"We are looking at a number that is in the sub-10,000 or 8,000 level for real difficult, challenged guys. The rest of them we think we can work through and get out," Stone told Reuters at Camp Bucca in southern Iraq, the U.S. military's largest detention camp in the country.
This really is good news. But let's see what if anything happens with his idea. Also, if the guy in charge of U.S. prisons in Iraq thinks two-thirds of the detainees can be let out without a problem, what's that tell you about how the system has operated so far?
A United Nations survey released last week, of 110 Iraqi families leaving Syria, also seemed to dispute the contentions of officials in Iraq that people are returning primarily because they feel safer.
The survey found that 46 percent were leaving because they could not afford to stay; 25 percent said they fell victim to a stricter Syrian visa policy; and only 14 percent said they were returning because they had heard about improved security.
During my tutoring session today, I properly a conjugated an irregular verb or some-such, to the surprise of my teacher.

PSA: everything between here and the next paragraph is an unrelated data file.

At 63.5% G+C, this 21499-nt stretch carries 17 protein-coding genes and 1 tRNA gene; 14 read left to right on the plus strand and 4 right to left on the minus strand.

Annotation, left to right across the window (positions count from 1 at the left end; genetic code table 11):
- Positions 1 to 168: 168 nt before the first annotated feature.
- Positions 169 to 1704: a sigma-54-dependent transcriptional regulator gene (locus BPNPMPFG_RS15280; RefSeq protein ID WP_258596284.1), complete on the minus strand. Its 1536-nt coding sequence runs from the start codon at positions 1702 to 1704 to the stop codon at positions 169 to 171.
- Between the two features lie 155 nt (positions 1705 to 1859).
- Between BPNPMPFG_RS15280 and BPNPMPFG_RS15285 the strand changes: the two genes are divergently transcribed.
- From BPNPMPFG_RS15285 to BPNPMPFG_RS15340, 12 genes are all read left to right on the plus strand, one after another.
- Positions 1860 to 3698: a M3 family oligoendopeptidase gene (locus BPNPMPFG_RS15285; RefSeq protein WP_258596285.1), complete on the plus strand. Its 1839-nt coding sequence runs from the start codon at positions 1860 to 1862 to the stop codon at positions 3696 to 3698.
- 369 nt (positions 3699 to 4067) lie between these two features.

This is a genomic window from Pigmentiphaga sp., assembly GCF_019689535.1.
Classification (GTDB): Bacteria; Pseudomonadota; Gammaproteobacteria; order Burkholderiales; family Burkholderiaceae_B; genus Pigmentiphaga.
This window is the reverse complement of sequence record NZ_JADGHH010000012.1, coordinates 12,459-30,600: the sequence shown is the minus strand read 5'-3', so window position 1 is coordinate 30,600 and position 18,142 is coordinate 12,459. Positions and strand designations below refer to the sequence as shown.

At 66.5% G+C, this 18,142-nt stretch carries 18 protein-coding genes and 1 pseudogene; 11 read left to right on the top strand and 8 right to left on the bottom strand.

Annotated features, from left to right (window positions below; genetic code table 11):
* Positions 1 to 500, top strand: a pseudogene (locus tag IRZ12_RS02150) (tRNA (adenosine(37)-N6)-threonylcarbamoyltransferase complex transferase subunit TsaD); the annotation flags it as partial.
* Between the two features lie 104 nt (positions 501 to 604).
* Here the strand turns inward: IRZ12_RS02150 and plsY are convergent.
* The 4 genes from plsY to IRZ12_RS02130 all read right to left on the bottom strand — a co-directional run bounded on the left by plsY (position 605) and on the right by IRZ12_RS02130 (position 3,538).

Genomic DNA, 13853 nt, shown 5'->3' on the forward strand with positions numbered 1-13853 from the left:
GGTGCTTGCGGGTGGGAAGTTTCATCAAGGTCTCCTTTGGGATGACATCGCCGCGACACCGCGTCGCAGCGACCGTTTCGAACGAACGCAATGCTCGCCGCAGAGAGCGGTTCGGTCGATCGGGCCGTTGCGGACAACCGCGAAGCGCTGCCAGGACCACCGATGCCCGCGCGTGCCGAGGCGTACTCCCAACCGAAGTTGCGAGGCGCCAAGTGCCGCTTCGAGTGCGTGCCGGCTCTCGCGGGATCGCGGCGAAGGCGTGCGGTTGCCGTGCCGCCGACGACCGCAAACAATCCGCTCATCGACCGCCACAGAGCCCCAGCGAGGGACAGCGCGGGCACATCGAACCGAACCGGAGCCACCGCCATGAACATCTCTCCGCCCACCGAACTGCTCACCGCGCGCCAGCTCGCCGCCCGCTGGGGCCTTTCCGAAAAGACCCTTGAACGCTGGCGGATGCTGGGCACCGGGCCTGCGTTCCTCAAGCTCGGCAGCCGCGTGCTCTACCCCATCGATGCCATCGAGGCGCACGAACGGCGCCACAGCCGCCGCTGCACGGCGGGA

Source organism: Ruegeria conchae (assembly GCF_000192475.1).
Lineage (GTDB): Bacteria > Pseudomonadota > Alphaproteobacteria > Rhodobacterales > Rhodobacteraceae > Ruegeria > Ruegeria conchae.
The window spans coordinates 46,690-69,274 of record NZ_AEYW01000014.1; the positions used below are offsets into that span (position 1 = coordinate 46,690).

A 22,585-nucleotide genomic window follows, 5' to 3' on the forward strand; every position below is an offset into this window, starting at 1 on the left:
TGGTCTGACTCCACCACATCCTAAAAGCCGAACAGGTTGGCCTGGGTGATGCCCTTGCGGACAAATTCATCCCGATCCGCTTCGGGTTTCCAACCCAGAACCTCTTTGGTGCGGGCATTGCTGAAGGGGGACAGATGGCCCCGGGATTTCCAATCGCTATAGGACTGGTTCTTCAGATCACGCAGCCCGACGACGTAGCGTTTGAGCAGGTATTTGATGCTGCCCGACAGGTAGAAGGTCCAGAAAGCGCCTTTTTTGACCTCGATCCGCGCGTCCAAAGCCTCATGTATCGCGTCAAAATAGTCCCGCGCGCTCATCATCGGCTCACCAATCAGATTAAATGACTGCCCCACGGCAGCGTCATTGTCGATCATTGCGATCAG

“Ana mo kitter ghubi”—“I’m not that stupid,” I said.
“Never talk that way,” replied my teacher, suddenly very serious. “You must always be positive. Never, ever talk about yourself negatively. Don’t you watch Dr. Phil? You have to listen to what he says.”
The thing is, I do watch Dr. Phil. Not in the U.S. but here, where he’s on every day. I have no idea why, but Mr. Phil is quite a hit here. And for what it’s worth I’ve also heard that Oprah is one of the most popular programs in Iraq.
One of life's small annoyances that has always gotten to me is having to deal with cellphone voicemail.
You call somebody, they are not there and then you have sit through their message and then Verizon or whomever's message advising you--for perhaps the 100,125 time--about how to leave a message.
Retrieving a message is no fun either:
They might as well add, "We....are...making....you...burn...your...minutes."
Maybe I'm being a dramatizing. But I will say that the system is just more pleasant.